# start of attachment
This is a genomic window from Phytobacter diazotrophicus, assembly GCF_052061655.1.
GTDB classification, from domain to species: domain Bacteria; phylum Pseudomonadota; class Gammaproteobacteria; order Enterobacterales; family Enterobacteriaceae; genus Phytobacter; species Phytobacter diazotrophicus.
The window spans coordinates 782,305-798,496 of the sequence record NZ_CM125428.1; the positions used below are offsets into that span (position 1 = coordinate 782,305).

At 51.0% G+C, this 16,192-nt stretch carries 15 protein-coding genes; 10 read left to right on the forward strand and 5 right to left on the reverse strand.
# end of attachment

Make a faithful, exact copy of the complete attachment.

This is a genomic window from Phytobacter diazotrophicus, assembly GCF_052061655.1.
GTDB classification, from domain to species: domain Bacteria; phylum Pseudomonadota; class Gammaproteobacteria; order Enterobacterales; family Enterobacteriaceae; genus Phytobacter; species Phytobacter diazotrophicus.
The window spans coordinates 782,305-798,496 of the sequence record NZ_CM125428.1; the positions used below are offsets into that span (position 1 = coordinate 782,305).

At 51.0% G+C, this 16,192-nt stretch carries 15 protein-coding genes; 10 read left to right on the forward strand and 5 right to left on the reverse strand.